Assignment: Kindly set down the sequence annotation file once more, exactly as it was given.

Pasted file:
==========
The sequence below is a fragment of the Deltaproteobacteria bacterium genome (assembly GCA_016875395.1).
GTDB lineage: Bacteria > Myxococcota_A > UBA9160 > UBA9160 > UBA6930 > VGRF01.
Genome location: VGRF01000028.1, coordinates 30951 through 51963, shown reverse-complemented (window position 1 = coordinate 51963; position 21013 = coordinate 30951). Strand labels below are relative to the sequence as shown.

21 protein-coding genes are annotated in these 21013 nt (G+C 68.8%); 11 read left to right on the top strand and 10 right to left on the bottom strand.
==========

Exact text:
The sequence below is a fragment of the Deltaproteobacteria bacterium genome (assembly GCA_016875395.1).
GTDB lineage: Bacteria > Myxococcota_A > UBA9160 > UBA9160 > UBA6930 > VGRF01.
Genome location: VGRF01000028.1, coordinates 30951 through 51963, shown reverse-complemented (window position 1 = coordinate 51963; position 21013 = coordinate 30951). Strand labels below are relative to the sequence as shown.

21 protein-coding genes are annotated in these 21013 nt (G+C 68.8%); 11 read left to right on the top strand and 10 right to left on the bottom strand.